Tickets $25-$116.50. A limited number of $35 tickets, subject to availability, will be made available for purchase by students at the box office on the day of the performance only. One ticket per valid student ID. The $25 rear mezzanine seats are sold out for the entire run of the show.
Reviewed by Elyse Sommer October 8th

The time is out of joint; O cursed spite,
That ever I was born to set it right!
— Hamlet Act 1 Scene 5
Jude Law is the latest actor of fame and reputation to grace the Donmar West End at Wyndham's Theatre Season and in probably the greatest of Shakespearean roles, Hamlet the Prince of Denmark. Michael Grandage's production is gimmick free and allows Hamlet to occupy the centre stage. This is not a production where we will discuss Claudius or Rosencrantz and Guildenstern at length (even though Guildenstern is played by the talented John MacMillan) because the other characters pale into insignificance next to the troubled prince.

Even the company of players, whose scene is truncated rather than the over embellishment we have seen in recent productions, are there to illuminate the king's guilt rather than to also provide a diversion for the grieving Hamlet. So how does Grandage do this? Christopher Oram's design is the key. Often the players, as untainted by the corruption of the court, enter as a breath of fresh air contrasting the dark mourning colours of Hamlet with bright primaries. Here the players arrive in dark clothes but in costume on stage they dress in white and play their play on a white floorcloth, so brilliantly lit that we see those remainder flashes in front of our eyes for several minutes afterwards.

This is very much Jude Law's play. The clarity of the verse is as clear as any I can remember and spoken with understanding and sincerity. The emotional quality of his soliloquies is striking. The opening scene of the play sees Hamlet a crumpled figure, hearing voices in his head, "Ghost, ghost, ghost" they seem to murmur. Hamlet leaves and we are on the battlements with Peter Eyre's vocally splendid, pale eyed ghost appearing through the smoke and genuinely making the soldiers startle.

To the court and Grandage's signature flourish (or is it Oram's?) of a red velvet descending curtain, not lowered but falling down so that the fabric unfurls through its own weight, telling us that we are in the presence of the court. Claudius (Kevin McNally) is a slimy king and the courtiers are scruffy in modern dress linens. Laertes (Alex Waldmann) is obsequious as, conscious of his status as son of a non-royal, he petitions the king on exaggerated bended knee. Can this be a play about fathers and sons? Hamlet, Laertes, Young Fortinbras (although he's a nephew)?

Straight into the first solilioquy "Oh that this too too solid flesh would melt" and here Hamlet speaks directly to the audience. Jude Law's Hamlet is facially animated, full of variety — I'm impressed. Gugu Mbatha-Raw is as pretty an Ophelia as you could hope to see and still a sweet child, never mawkish or irritating as this part can be. Laertes also seems very young and when his request to his sister is met with giggles, he says with severity "Fear It Ophelia!" Ron Cook's Polonius speaks his advice without artifice, plain spoken, clear and eminently sensible.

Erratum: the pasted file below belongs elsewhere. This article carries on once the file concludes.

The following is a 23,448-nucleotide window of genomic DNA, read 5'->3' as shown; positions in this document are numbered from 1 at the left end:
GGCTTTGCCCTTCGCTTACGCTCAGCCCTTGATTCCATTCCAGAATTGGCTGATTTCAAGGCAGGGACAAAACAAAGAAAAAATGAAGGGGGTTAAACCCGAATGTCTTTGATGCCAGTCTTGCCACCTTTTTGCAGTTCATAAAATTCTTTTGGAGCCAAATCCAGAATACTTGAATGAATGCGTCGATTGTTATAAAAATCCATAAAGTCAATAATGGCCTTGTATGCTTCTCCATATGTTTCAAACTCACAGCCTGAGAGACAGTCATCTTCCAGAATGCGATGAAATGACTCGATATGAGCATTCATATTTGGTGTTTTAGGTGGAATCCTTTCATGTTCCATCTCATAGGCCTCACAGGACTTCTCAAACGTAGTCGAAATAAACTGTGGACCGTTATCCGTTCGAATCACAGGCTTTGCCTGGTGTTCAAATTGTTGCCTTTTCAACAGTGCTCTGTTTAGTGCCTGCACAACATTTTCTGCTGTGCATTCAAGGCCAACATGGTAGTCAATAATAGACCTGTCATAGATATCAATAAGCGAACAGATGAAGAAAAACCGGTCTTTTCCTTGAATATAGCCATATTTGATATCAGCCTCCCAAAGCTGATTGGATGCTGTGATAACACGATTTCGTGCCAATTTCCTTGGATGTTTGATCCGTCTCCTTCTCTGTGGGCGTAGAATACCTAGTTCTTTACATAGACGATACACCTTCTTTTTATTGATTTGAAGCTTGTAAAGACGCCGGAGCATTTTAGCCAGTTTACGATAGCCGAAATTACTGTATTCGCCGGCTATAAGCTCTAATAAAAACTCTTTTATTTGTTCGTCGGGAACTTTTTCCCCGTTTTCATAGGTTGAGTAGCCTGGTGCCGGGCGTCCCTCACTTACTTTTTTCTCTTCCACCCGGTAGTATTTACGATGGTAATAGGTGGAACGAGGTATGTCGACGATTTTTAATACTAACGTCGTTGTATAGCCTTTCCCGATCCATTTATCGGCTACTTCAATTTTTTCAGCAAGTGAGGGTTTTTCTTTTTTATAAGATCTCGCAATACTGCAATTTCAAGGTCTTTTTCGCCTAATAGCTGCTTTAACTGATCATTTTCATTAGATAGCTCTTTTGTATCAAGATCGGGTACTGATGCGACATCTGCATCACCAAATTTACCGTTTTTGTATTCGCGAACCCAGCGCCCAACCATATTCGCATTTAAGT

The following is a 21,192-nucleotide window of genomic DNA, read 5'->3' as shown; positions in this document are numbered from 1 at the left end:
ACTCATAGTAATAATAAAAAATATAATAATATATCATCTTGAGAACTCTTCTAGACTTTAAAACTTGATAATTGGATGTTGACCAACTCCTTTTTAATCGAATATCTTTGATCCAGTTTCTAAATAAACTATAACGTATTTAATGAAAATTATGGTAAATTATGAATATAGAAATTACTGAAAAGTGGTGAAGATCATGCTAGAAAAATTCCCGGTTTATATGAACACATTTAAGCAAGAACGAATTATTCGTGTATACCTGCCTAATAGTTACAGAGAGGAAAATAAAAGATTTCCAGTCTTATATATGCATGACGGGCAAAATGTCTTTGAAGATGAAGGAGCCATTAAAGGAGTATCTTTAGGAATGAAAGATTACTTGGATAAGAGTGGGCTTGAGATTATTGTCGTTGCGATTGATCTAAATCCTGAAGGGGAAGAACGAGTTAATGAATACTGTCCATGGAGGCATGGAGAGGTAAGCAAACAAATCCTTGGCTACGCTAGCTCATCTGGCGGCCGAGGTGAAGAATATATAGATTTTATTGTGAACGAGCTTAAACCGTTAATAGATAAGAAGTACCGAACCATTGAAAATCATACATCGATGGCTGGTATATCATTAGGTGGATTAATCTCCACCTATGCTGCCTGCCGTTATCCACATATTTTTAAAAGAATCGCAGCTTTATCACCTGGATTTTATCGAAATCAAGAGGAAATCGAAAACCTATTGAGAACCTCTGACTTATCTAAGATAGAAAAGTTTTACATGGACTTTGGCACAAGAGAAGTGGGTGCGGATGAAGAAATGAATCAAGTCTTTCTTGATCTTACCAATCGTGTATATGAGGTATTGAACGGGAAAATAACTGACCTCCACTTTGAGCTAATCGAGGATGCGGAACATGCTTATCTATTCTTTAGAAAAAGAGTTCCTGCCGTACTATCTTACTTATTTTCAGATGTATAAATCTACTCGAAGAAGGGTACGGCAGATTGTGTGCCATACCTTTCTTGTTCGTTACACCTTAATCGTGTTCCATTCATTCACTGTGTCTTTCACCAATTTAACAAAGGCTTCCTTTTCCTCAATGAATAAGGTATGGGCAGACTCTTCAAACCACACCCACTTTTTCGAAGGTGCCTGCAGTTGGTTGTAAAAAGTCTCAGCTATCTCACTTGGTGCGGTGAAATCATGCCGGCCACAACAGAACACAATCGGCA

Peter Eyre's grey complexioned ghost returns and intones like one of the now-dead theatrical knights with wonderful resonance. Hamlet's observations on cursed spite that he has to be the one to avenge his father, are said with his hands to his head as if suffering from a migraine. Hamlet's pretence of madness takes the form of attacking Polonius in a mock sexual pelvic thrust and when asked for his leave, the "Except my Life " rejoinder is said noisily and differently from the more usual wistful. The "To be or not to be" soliloquy is delivered with snow falling from the full height of the battlements and Hamlet, a small crouched figure, shivering in the cold in thin clothes and bare feet. Penelope Wilton's Gertrude seems to be feeling her age, she is anxious, weary and almost seems to be regretting her marriage but she tells Claudius she will obey him.

The interval is taken before the play within the play. Hamlet joins in with the players throwing confetti and providing props like the crown and glasses of champagne. The closet scene is played with Polonius to the front of the stage and Hamlet and Gertrude shielded behind a gauze curtain to the rear which Polonius hangs onto and brings down as he is stabbed, in another falling curtain moment. We feel the distress and anger as Hamlet really does "speak daggers" to his mother. Ophelia sings her bawdy songs, offers herbs and drowns. Laertes returns, there's a quick visit to the graveyard and so to the smoky duel scene. Hamlet stops off from the duel to catch the poisoned queen in his arms as a shifty Claudius looks on. At the end of the duel scene, the stage is deserted, no courtiers, just three bodies plus Hamlet and Horatio as young Fortinbras marches in, heralding the new order.

Christopher Oram's majestic and unadorned dark battlements are castle-like with light breaking through the arrow slit apertures high above — Neil Austin is responsible for the impeccable lighting. These walls convey too the prison-like nature of Hamlet's predicament. Grandage's production has plenty of atmosphere but nothing to distract from the central figure and Hamlet's lines. The less frippery the better. The full Hamlet normally runs at approaching four hours, more with a second interval. It is unlikely that the full Hamlet was played in Shakespeare's day and Grandage's version comes in at just under three and a quarter hours.

I personally ask for no more than a young, sincere Hamlet spoken beautifully and with feeling. Jude Law is 36 years old but still looks boyish and is destined to bring the love of Shakespeare's best play to a new audience.

London Production Notes:
Cast: Starring Jude Law, Peter Eyre, Penelope Wilton, Kevin R McNally, Gugu Mbatha-Raw, Ron Jones; with: David Burke, Alan Turkington, Henry Pettigrew, Matt Ryan, Ian Drysdale, Alex Waldmann, Sean Jackson, John MacMillan, Gwilym Lee, Jenny Funnell, Harry Attwell, Faye Winter, Colin Haigh, James Le Feuvre
Design: Christopher Oram
Lighting: Neil Austin
Composer and Sound: Adam Cork
Fight Director: Terry King
Reviewed by Lizzie Loveridge based on 4th June 2009 performance at the Wyndham's Theatre